In addition to the foregoing, the plaintiff seeks to impose liability upon numerous supervisory prison officials, specifically because of their alleged failure to supervise and/or train subordinate officers, failure to intervene upon learning of the purported constitutional violations, participation in a conspiracy to violate the plaintiff's constitutional rights, and creation and implementation of an alleged unconstitutional policy. Ultimately, however, the Court finds that the plaintiff's assertions in this regard are conclusory and do not survive the defendants' motion to dismiss. In this regard, in order for a prison official to be found liable under § 1983, the official must have been personally and directly involved in conduct causing an alleged deprivation of an inmate's constitutional rights or there must be a causal connection between the actions of the official and the constitutional violation sought to be redressed. Lozano v. Smith, supra 718 F.2d at 768. Any allegation that the named defendants are responsible for the actions of subordinate officers or co-employees under a theory of vicarious responsibility or respondeat superior is alone insufficient to state a claim under § 1983. See Ashcroft v. Iqbal, supra, 556 U.S. at 676 (2009), citing Monell v. Department of Social Services, 436 U.S. 658, 691 (1978). See also Bell v. Livingston, 356 Fed.Appx. 715, 716-17 (5th Cir. 2009) (recognizing that "[a] supervisor may not be held liable for a civil rights violation under any theory of respondeat superior or vicarious liability"). Further, in the absence of direct personal participation by a supervisory official in an alleged constitutional violation, an inmate plaintiff must allege that the deprivation of his constitutional rights has occurred as a result of a subordinate's implementation of the supervisor's affirmative wrongful policies or as a result of a breach by the supervisor of an affirmative duty specially imposed by state law. Lozano v. Smith, supra, 718 F.2d at 768.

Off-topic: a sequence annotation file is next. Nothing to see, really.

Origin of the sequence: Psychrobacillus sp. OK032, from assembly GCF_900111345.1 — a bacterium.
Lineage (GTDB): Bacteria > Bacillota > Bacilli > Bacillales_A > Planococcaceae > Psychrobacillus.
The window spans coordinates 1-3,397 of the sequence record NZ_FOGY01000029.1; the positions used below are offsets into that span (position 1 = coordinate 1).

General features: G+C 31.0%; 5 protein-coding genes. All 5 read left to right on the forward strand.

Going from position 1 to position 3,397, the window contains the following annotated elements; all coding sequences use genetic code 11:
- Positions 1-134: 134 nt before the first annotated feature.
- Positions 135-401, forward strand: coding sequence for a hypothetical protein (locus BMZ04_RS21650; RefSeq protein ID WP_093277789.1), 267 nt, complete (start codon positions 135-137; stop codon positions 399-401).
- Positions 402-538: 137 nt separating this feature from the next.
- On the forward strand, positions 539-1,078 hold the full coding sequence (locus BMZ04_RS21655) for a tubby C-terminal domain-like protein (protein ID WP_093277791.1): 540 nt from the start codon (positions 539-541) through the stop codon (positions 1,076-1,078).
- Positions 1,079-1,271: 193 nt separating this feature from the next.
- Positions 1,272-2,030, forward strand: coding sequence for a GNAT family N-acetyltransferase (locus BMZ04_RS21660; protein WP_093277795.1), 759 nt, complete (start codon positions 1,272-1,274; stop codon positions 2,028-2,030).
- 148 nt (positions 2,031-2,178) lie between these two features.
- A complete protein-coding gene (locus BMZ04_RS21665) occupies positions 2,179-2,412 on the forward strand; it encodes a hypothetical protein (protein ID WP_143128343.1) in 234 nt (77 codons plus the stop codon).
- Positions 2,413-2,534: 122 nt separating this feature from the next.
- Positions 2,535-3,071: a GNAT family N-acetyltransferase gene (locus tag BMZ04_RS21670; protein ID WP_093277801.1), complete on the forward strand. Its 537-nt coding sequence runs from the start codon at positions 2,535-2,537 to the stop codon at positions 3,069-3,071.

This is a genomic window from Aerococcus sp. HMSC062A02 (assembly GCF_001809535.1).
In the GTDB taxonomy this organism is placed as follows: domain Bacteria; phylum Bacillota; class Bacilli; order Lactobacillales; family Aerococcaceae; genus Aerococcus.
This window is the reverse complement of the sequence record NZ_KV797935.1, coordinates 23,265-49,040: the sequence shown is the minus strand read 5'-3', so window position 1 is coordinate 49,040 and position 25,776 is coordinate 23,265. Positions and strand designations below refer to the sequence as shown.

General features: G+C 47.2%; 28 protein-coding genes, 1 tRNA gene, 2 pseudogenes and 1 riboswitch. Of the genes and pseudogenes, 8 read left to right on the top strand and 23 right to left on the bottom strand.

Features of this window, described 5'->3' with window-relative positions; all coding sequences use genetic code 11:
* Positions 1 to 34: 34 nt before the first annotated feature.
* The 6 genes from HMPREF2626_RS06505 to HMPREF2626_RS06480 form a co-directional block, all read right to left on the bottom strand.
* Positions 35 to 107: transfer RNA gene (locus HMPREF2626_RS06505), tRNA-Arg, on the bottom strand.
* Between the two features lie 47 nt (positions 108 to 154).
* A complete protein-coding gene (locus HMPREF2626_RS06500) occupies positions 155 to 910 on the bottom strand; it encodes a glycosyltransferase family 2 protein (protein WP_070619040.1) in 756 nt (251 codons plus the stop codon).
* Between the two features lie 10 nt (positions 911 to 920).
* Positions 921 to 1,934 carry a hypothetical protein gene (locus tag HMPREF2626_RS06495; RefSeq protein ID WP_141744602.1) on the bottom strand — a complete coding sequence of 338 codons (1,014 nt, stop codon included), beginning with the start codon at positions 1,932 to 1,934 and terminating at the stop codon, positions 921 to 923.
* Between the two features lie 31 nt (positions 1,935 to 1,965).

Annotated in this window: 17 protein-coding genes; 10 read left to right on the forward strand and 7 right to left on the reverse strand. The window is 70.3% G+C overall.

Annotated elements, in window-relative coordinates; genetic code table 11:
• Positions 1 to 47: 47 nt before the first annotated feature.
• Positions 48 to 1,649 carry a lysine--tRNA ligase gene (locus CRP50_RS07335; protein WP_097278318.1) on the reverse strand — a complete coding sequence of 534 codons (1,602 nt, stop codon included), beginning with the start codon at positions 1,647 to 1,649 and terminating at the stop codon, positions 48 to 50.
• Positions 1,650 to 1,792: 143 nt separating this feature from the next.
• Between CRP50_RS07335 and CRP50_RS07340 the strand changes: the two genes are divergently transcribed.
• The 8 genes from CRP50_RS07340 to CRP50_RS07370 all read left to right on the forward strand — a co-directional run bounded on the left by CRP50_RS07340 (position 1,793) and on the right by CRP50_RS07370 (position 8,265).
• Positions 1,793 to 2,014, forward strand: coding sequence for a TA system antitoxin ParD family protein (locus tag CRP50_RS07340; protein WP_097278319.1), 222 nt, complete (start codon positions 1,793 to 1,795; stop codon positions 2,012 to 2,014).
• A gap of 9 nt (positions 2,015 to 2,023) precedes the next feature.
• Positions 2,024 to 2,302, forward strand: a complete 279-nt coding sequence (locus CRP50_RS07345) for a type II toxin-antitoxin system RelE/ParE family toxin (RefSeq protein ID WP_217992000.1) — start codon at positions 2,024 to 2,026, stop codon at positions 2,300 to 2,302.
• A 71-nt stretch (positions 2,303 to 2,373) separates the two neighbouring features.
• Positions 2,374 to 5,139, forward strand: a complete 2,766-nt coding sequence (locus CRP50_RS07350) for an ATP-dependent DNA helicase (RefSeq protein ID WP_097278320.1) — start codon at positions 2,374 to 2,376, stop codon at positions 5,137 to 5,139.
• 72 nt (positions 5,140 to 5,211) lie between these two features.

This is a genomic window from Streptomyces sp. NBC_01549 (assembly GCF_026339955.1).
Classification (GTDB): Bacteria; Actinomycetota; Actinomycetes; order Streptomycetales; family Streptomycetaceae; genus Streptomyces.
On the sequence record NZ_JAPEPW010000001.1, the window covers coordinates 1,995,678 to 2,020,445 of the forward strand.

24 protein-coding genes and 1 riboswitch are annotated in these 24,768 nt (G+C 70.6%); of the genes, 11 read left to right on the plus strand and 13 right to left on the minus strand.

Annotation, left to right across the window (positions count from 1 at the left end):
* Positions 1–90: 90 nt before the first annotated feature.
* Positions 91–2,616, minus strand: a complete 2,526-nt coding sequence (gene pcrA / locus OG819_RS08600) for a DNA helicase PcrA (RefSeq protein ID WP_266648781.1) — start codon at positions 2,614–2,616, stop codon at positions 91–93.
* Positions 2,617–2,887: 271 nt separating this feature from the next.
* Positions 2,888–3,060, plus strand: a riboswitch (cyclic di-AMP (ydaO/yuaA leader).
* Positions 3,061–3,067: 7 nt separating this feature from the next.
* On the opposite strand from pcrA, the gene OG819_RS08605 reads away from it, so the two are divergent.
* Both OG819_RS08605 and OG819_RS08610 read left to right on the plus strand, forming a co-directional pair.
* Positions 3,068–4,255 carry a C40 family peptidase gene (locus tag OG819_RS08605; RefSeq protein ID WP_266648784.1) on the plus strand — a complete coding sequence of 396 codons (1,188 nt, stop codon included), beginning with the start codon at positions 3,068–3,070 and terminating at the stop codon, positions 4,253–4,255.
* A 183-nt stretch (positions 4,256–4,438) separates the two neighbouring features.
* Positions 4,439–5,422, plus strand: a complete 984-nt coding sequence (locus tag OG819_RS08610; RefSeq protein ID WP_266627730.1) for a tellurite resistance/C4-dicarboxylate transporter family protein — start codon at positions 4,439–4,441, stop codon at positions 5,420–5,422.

In seeking to avoid the preclusive effect of the above-stated rule, the plaintiff asserts that the numerous supervisory officials named as defendants herein are liable for their alleged failure to train and/or supervise subordinate officers, for engaging in a conspiracy to violate the plaintiff's constitutional rights, and for creating and/or implementing an alleged unconstitutional policy. These assertions, however, are entirely conclusory and are not sufficient to withstand a motion to dismiss. In Ashcroft v. Iqbal, supra, 556 U.S. 662, the Supreme Court addressed a federal inmate's claim asserted against supervisory United States officials (the United States Attorney General and the Director of the Federal Bureau of Investigation) that he had been subjected to an unconstitutional discriminatory policy based upon both his race and religion. In ultimately rejecting this claim in the context of a motion to dismiss, the Court stated: